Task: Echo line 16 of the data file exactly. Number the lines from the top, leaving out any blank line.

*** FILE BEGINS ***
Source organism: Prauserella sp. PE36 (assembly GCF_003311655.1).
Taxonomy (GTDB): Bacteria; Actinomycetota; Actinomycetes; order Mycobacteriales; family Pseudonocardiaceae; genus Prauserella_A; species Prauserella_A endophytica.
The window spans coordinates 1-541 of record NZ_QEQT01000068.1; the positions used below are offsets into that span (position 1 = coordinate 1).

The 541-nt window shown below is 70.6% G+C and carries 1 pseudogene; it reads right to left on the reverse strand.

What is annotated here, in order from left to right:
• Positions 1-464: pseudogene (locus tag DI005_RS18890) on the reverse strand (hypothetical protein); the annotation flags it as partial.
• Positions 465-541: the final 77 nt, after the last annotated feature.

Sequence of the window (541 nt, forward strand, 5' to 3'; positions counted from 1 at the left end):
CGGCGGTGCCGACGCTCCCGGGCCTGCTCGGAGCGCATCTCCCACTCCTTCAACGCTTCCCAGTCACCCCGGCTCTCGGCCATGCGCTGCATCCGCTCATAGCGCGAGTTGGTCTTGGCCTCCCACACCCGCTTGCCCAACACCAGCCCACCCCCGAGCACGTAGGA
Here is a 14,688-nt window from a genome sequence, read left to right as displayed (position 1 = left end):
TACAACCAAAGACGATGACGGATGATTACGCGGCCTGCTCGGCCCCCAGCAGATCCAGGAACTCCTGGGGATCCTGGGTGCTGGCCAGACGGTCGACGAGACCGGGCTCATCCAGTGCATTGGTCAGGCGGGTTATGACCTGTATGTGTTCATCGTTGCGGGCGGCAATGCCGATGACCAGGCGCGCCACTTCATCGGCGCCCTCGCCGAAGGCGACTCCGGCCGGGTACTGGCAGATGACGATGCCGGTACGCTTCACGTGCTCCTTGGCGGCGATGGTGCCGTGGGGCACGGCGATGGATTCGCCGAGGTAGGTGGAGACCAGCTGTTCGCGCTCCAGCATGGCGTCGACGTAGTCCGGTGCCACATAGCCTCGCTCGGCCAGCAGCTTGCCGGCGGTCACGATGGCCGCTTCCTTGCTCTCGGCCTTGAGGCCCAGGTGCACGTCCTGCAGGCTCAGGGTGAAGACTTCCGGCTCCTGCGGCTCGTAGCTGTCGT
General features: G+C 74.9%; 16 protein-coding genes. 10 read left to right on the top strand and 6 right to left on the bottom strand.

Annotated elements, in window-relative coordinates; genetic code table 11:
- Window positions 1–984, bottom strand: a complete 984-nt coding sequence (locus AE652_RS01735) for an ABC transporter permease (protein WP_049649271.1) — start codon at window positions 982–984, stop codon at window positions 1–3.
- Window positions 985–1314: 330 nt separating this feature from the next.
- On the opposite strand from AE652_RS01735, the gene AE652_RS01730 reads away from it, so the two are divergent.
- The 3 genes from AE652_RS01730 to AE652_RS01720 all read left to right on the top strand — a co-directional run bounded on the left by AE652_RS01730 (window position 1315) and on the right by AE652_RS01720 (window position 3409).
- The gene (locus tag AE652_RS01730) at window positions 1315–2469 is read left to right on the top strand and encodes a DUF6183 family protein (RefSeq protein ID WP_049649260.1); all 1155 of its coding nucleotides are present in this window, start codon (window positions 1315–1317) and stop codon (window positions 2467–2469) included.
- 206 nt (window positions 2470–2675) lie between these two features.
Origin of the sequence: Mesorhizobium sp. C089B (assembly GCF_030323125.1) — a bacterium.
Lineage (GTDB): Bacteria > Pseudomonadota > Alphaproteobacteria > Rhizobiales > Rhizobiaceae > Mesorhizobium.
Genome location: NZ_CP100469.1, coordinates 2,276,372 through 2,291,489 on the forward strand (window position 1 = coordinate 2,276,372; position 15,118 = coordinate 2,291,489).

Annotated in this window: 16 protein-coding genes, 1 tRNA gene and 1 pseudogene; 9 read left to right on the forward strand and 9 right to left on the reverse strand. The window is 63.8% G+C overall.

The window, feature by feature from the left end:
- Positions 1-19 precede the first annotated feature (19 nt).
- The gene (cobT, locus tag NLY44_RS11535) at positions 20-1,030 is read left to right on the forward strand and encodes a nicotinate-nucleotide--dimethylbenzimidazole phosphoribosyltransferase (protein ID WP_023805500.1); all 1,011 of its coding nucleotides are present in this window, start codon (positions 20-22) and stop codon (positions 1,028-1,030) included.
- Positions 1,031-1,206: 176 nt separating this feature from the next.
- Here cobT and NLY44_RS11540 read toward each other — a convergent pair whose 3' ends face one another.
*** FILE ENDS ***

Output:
- On the opposite strand from AE652_RS01735, the gene AE652_RS01730 reads away from it, so the two are divergent.